For example, the FDA recommends that the baking industry cut salt in various types of bread and that the seafood industry reduce salt in snails and caviar. Frozen food manufacturers are urged to reduce sodium in foods like tater tots and corn dogs.
The goal is to slowly reduce the sodium used in the U.S. food supply so consumers’ palates can adjust to eating less salt over time.
Background: Decision to formally require less salt in processed foods is in the works for the FDA through multiple jurisdictions, Democrat and Republican, but suffered significant delays after parts of the food industry fought the policy .
The FDA first published a draft of voluntary sodium reduction targets in 2016, part of the Obama administration’s broader efforts to encourage better nutrition and fight childhood obesity. At the time, the agency noted that the average person was consuming about 3,400 milligrams per day of sodium. The agency advised people to reduce that by a third to meet federal dietary guidelines – to 2,300 mg per day, or about a teaspoon.
The government estimates that about 70 percent of the sodium consumed by Americans comes from sodium added during food processing and commercial food preparation.
During the Trump administration, then FDA commissioner Scott Gottlieb surprised some by sticking to pressure from the Obama administration to limit salt. In 2018, Gottlieb said there was “no more effective public health action related to nutrition than reducing sodium in the diet.”
Health effects: Eating too much sodium can lead to high blood pressure, which increases the risk of heart attacks and strokes. According to the FDA, 1 in 3 adults and 1 in 10 children have high blood pressure – health officials said Wednesday that 95% of children aged 2 to 13 “far exceed” the recommended sodium intake. In 2019, high blood pressure contributed to the deaths of 516,955 people in the United States
“We know that even these modest reductions, made slowly over the next few years, will dramatically reduce nutrition-related illnesses, improve the health of the overall population and reduce the burden of healthcare costs in this country,” said Susan Mayne, director of the FDA’s Center for Food Safety and Applied Nutrition.
Government and health advocates have argued that reducing sodium intake can save thousands of lives and billions of dollars in health care costs.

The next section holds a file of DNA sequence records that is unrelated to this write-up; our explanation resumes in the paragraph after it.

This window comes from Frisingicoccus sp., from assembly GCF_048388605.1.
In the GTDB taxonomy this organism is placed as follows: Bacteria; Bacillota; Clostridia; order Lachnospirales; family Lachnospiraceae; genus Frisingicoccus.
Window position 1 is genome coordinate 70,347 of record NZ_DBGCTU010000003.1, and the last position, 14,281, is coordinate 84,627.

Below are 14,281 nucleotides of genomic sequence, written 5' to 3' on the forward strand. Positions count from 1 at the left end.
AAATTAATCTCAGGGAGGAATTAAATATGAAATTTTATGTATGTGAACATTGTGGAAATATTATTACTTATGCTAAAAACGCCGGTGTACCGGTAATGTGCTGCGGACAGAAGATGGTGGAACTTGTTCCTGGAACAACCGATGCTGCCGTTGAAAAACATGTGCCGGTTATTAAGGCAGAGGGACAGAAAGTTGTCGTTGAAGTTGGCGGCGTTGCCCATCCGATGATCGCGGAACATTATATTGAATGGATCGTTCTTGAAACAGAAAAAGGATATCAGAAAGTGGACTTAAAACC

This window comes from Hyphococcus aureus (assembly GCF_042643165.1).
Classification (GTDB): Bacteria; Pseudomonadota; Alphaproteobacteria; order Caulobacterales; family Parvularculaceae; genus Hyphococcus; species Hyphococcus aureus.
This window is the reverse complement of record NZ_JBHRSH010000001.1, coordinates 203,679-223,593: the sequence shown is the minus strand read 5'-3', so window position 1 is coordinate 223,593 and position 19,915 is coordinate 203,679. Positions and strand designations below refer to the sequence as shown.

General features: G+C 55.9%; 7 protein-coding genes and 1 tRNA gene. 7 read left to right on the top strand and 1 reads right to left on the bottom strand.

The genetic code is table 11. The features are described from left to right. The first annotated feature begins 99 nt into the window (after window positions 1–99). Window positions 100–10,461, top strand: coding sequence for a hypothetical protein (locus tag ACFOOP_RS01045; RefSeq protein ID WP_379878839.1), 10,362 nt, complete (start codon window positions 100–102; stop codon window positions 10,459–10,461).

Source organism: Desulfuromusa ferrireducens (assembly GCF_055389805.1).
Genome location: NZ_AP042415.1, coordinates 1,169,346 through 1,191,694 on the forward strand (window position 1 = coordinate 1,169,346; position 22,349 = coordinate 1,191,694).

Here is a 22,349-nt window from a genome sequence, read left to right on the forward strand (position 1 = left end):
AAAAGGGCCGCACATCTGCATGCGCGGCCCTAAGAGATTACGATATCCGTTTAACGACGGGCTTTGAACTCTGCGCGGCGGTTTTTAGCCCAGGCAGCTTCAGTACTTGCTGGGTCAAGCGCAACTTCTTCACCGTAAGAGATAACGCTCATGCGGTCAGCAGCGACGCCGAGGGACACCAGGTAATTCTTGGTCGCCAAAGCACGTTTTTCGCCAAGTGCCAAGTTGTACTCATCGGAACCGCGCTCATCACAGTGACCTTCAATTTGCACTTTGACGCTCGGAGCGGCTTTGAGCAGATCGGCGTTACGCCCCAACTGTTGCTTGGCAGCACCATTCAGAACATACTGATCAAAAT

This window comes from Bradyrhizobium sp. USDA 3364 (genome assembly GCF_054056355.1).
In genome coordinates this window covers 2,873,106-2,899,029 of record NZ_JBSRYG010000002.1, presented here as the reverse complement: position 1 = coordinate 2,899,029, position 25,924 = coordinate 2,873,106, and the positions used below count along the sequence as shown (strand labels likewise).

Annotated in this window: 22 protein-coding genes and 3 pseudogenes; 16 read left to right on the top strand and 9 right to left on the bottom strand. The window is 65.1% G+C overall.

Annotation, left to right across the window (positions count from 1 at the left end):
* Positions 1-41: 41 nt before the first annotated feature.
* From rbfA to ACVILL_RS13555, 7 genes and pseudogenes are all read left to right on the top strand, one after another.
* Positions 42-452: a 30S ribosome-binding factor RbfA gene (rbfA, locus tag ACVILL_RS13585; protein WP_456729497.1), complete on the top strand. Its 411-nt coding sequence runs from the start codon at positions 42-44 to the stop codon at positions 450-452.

Encourage less salt: Health advocates have welcomed the FDA’s announcement, although they have called on the agency to go further.
The American Heart Association called the announcement an “important step forward”, while saying it was “not enough” to seek only a 12% reduction in salt intake as Americans consume on average about 50% more sodium than the government recommends.
Some food industry executives have also praised the new policy, acknowledging that many consumers are looking for healthier options and supporting stealth reduction in sodium.
For example, Mars, which makes brands like Ben’s Original and Tasty Bite, has long supported the FDA’s salt reduction efforts, even when many other big food companies lobbied against the policy.
The company said on Wednesday it was “very happy” to see the goals released. Mars aims to reduce sodium by 45% on average in most of its products, with nearly all of its products meeting or exceeding short-term FDA targets by 2025.
And after: The FDA has published finalized reduction targets for the next two and a half years. Agency officials said they would closely monitor the progress of the food industry and plan to set more stringent voluntary targets in the future.
“We anticipate this will be an iterative process, to continue reducing targets,” said Acting FDA Commissioner Janet Woodcock. The goal is to bring U.S. consumers below recommended federal guidelines, but to do so slowly over time, officials said.
Agency executives declined to say whether they would consider mandatory sodium reduction targets if the food industry did not make enough progress in reducing the salt in its products over the next few years.